Maine CDC recently released data describing COVID-19 infections across the state. As we negotiate this health crisis, understanding data and the implications for our region is essential to ensure an effective response. We have some observations and takeaways.
There are obvious clusters in cities and towns with large populations. That observation shouldn’t surprise anybody, especially considering the fact that much of Maine’s population is concentrated in the south and coast. What is more compelling is a comparison of the total number of cases to the overall population. The below map shows cases per population, where a higher value represents a high incidence of COVID-19. Again, some places are not surprising… however, there are a few that really stand out. Medway*, Mattawamkeag*, and Stacyville* in northern Penobscot County; Saint Francis in Aroostook County; and Stratton*, Weld*, and Phillips in Franklin County. These are all rural areas with small populations (0.42% of state population), making the relatively high number of cases notable (between 1.0% and 1.9% of total cases).
A few important things to know about this data:
Considering what we can learn from the data and its inherent limitations, this map clearly illustrates that Maine’s rural spaces face similar risk from COVID-19 as more urban and suburban spaces. Being clear about how that risk works and where interventions occur is a lesson for this and other statewide issues.
*These locations are verified hotspots identified using case per population rates in a Getis-Ord Gi* analysis with applied FDR.
Our regional approach to economic development planning takes stock of assets across Penobscot, Piscataquis, Hancock, and Waldo Counties, and makes plans for the future that are locally-driven.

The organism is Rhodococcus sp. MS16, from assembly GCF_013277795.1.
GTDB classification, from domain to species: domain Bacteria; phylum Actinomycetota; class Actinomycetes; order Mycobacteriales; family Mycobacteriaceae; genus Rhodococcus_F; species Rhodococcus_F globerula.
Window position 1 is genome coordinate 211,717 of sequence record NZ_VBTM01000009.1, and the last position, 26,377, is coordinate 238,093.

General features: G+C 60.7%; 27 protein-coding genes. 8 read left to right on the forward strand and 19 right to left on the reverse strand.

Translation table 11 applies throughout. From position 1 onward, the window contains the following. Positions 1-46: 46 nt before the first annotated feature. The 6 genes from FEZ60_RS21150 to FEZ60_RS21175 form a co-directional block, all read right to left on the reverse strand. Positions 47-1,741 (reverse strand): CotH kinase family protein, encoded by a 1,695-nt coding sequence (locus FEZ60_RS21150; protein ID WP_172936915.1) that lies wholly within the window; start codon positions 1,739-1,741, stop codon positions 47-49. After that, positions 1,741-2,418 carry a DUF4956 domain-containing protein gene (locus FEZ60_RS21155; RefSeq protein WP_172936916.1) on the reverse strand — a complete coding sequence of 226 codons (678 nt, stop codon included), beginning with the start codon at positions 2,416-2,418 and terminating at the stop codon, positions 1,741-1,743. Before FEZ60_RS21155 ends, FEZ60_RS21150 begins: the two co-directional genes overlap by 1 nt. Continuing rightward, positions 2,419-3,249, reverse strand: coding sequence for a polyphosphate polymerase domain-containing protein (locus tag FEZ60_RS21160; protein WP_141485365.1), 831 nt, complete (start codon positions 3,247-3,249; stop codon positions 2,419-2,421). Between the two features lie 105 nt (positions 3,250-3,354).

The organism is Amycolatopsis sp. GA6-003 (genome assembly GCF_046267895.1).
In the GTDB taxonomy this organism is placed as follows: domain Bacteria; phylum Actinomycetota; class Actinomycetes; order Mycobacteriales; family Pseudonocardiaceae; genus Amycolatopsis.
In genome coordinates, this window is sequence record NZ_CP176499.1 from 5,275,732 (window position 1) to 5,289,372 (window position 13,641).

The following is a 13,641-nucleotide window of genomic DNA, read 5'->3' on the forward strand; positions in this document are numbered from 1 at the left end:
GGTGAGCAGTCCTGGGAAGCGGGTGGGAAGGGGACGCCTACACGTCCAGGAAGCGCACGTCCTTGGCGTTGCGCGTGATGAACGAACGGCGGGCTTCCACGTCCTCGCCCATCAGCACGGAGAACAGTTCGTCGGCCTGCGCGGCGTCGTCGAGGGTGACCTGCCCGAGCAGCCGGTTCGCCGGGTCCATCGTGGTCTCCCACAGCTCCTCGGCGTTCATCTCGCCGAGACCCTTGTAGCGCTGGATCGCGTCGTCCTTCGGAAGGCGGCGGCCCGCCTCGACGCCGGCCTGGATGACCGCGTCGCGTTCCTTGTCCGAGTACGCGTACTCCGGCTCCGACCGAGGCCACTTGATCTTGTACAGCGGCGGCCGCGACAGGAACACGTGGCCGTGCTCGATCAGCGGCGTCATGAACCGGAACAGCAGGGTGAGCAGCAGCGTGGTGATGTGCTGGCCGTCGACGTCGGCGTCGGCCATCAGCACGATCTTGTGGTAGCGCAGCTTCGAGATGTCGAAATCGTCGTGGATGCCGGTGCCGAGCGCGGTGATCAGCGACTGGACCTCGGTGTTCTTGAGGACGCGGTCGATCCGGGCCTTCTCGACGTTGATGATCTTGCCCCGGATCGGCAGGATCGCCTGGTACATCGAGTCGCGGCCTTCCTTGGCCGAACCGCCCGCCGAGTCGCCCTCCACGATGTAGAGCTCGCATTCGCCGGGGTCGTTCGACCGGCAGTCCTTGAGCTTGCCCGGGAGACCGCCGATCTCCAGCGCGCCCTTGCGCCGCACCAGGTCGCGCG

The US Economic Development Administration designated EMDC to be responsible for the Comprehensive Economic Development Strategy (CEDS), which engages community leaders and representatives of the private sector to create a holistic plan for our region.
We work with communities to increase access to broadband in Eastern Maine. While fiber and other telecom technology infrastructure exists in parts of the region, more availability, increased speeds, and adoption for small businesses, entrepreneurs, communities, and residents is needed. EMDC partners with providers to map current assets and plan for expanded capacity, including securing funds for the planning and implementation process.
Through the Environmental Protection Agency’s Brownfields program, EMDC works with communities to clean up and reinvest in properties that may pose a hazardous substance, pollutant or contaminant risk. By completing assessments and cleaning up these Brownfields, communities reinvest in these properties, leading to further revitalization.
We assist communities with the development of comprehensive plans, a tool for municipalities to gather ideas about the future of their community and to formulate actions to achieve that vision. A comprehensive plan addresses issues of land use, government administration, capital improvement, and economic development. To secure certain state grants, municipalities must have a locally-adopted and state-deemed consistent comprehensive plan. The plan provides communities with direction that municipal officials can follow to ensure proper growth and development.
We serve as a resource, providing information on: subdivisions, land use, comprehensive planning, and business growth strategies.
State and federal funding can be leveraged to revive our systems and provide reliable transportation to our communities. We offer strategic services to help you plan transportation upgrades, including:
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